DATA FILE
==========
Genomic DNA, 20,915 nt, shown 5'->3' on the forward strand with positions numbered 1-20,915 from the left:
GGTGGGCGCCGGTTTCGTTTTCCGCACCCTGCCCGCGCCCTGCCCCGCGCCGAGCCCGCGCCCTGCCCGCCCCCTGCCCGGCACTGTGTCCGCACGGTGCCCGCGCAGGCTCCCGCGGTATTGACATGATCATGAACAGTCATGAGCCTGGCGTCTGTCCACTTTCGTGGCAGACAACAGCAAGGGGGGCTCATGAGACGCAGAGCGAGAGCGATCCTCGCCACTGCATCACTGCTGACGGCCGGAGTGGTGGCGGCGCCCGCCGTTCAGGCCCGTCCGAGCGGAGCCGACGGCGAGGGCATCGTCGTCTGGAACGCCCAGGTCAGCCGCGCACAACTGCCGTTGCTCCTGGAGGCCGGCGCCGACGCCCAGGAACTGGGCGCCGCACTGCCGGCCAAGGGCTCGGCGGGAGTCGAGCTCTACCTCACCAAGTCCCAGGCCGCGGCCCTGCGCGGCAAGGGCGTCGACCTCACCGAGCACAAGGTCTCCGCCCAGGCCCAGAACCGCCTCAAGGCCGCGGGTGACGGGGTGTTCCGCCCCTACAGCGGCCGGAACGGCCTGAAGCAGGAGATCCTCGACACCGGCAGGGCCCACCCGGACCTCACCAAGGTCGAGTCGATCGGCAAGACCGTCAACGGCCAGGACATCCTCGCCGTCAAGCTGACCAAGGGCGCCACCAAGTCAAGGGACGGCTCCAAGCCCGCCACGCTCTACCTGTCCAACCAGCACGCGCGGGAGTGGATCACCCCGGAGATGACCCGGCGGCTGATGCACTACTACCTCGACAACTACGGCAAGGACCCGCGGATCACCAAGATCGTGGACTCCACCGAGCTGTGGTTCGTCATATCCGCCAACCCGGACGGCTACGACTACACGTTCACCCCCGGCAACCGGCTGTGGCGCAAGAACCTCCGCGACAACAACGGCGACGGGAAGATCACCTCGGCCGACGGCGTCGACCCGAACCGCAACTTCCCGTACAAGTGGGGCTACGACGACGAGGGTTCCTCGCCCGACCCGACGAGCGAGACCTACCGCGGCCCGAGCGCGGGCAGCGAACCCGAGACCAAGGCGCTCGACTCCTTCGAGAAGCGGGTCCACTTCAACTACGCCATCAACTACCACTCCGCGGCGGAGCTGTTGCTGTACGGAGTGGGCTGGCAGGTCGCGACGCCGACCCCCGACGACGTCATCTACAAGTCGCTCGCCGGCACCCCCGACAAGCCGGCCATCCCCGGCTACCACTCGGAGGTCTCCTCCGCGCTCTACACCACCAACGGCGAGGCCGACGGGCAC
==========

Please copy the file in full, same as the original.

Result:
Genomic DNA, 20,915 nt, shown 5'->3' on the forward strand with positions numbered 1-20,915 from the left:
GGTGGGCGCCGGTTTCGTTTTCCGCACCCTGCCCGCGCCCTGCCCCGCGCCGAGCCCGCGCCCTGCCCGCCCCCTGCCCGGCACTGTGTCCGCACGGTGCCCGCGCAGGCTCCCGCGGTATTGACATGATCATGAACAGTCATGAGCCTGGCGTCTGTCCACTTTCGTGGCAGACAACAGCAAGGGGGGCTCATGAGACGCAGAGCGAGAGCGATCCTCGCCACTGCATCACTGCTGACGGCCGGAGTGGTGGCGGCGCCCGCCGTTCAGGCCCGTCCGAGCGGAGCCGACGGCGAGGGCATCGTCGTCTGGAACGCCCAGGTCAGCCGCGCACAACTGCCGTTGCTCCTGGAGGCCGGCGCCGACGCCCAGGAACTGGGCGCCGCACTGCCGGCCAAGGGCTCGGCGGGAGTCGAGCTCTACCTCACCAAGTCCCAGGCCGCGGCCCTGCGCGGCAAGGGCGTCGACCTCACCGAGCACAAGGTCTCCGCCCAGGCCCAGAACCGCCTCAAGGCCGCGGGTGACGGGGTGTTCCGCCCCTACAGCGGCCGGAACGGCCTGAAGCAGGAGATCCTCGACACCGGCAGGGCCCACCCGGACCTCACCAAGGTCGAGTCGATCGGCAAGACCGTCAACGGCCAGGACATCCTCGCCGTCAAGCTGACCAAGGGCGCCACCAAGTCAAGGGACGGCTCCAAGCCCGCCACGCTCTACCTGTCCAACCAGCACGCGCGGGAGTGGATCACCCCGGAGATGACCCGGCGGCTGATGCACTACTACCTCGACAACTACGGCAAGGACCCGCGGATCACCAAGATCGTGGACTCCACCGAGCTGTGGTTCGTCATATCCGCCAACCCGGACGGCTACGACTACACGTTCACCCCCGGCAACCGGCTGTGGCGCAAGAACCTCCGCGACAACAACGGCGACGGGAAGATCACCTCGGCCGACGGCGTCGACCCGAACCGCAACTTCCCGTACAAGTGGGGCTACGACGACGAGGGTTCCTCGCCCGACCCGACGAGCGAGACCTACCGCGGCCCGAGCGCGGGCAGCGAACCCGAGACCAAGGCGCTCGACTCCTTCGAGAAGCGGGTCCACTTCAACTACGCCATCAACTACCACTCCGCGGCGGAGCTGTTGCTGTACGGAGTGGGCTGGCAGGTCGCGACGCCGACCCCCGACGACGTCATCTACAAGTCGCTCGCCGGCACCCCCGACAAGCCGGCCATCCCCGGCTACCACTCGGAGGTCTCCTCCGCGCTCTACACCACCAACGGCGAGGCCGACGGGCAC